The Chinese government has attributed its recent restrictions on drone exports to the country's commitment to “global security” and its desire to end the use of civilian drones in military conflicts.
As Eric Woods, a specialist in export controls at the James Martin Center for Nonproliferation Studies at Middlebury College, told The Insider, Beijing wants to create the appearance of control to avoid Western sanctions, but in reality the measures taken are unlikely to prevent Russia and Ukraine from continuing to use Chinese-manufactured unmanned aerial vehicles (UAVs).
According to the expert, hundreds of millions of dollars worth of dual-use goods are now flowing from China to Russia, which is no secret to the US, the EU and Ukraine:
“And if they can show that they are beginning to control their own exports, they can stop new US sanctions against China in the production of microchips, missiles, and other things that are used in Ukraine. I see China saying that they need to show that they can perform export control themselves.
The question is — will it work or not? While they condemn selling DJI drones to Ukraine and Russia, if they don’t also ban it to Poland, Kazakhstan, Armenia, Azerbaijan and Turkey, there won’t be much difference. When Russia buys these same UAVs, they do it in Kazakhstan and third countries.”
The expert recalled that after the sanctions were imposed, it took Russian companies several months to establish new supply channels:
“After sanctions were imposed, it took Russian companies a few months to set up new supply lines. People had to set up new companies in Kazakhstan and Kyrgyzstan. Honestly, I won’t be surprised if the Ukrainians are doing the same thing, given that [these countries are all part of] the former Soviet Union. It’ll be a few months before we see any real impact — I assume [there will] be more evasion through third countries.”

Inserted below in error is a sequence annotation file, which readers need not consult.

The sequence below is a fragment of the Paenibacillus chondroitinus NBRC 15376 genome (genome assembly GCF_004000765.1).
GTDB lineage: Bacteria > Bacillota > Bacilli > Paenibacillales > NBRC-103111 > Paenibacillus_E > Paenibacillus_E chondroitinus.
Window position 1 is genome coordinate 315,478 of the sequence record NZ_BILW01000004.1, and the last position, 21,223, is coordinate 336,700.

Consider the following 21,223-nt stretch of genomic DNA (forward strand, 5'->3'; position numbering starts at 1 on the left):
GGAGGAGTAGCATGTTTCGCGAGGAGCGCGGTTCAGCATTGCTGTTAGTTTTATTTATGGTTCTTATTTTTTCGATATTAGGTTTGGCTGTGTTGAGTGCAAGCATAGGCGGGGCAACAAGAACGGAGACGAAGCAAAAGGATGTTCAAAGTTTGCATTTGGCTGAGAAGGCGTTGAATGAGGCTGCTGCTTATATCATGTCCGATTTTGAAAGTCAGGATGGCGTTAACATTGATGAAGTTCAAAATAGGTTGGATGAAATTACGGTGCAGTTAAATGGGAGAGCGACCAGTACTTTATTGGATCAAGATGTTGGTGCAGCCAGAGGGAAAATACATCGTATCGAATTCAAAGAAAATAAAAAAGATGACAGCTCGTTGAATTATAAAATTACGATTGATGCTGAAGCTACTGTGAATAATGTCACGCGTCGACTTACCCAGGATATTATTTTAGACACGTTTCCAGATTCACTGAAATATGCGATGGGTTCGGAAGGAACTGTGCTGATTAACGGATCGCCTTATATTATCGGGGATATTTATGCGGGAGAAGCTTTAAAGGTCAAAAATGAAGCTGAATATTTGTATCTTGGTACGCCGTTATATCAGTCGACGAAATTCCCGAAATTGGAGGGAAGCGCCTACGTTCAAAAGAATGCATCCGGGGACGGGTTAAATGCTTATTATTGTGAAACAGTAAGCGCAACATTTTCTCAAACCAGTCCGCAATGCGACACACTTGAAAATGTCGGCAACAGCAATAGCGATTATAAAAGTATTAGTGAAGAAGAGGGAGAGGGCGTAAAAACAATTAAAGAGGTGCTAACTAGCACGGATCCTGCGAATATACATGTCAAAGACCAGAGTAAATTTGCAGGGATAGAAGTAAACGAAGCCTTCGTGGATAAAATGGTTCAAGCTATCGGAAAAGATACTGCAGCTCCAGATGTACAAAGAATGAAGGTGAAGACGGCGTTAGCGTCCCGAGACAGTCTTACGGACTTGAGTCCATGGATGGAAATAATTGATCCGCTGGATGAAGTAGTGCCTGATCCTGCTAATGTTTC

Woods also noted the imposition of export controls is “very interesting and surprising” as it runs counter to China's business culture:
“If you look at the parts lists of those Russian drones — many of them are bought and sold in south China, in Shenzhen and Hong Kong. I don’t know how much of it is politics, but there’s a very different business culture there than in some Western companies. In China, it’s easier to find things. The government is very focused on economic growth, so there’s hesitancy to do anything that might restrict trade. China's implementation of export controls on drones is indeed very interesting and surprising. They’re trying to show that they can be responsible, and that they'll stop the shipments to Russia and Ukraine.
I’m not an expert on Chinese internal politics, but it’ll be intriguing to see how these laws will be implemented locally. Will the police in Hong Kong actually enforce this?”
The Chinese government recently announced that it would be introducing export controls on some drones starting September 1. UAVs with certain specifications will now need to be authorized for export, and the sale of civilian drones for use in combat will be completely banned.
Sergei Tovkach, CEO of drone manufacturer Avianovatsii, earlier told The Insider that China's main focus is on prohibiting the sale of heavy drones capable of carrying munitions and being used as bombers, along with UAVs equipped with multispectral cameras used for aerial reconnaissance.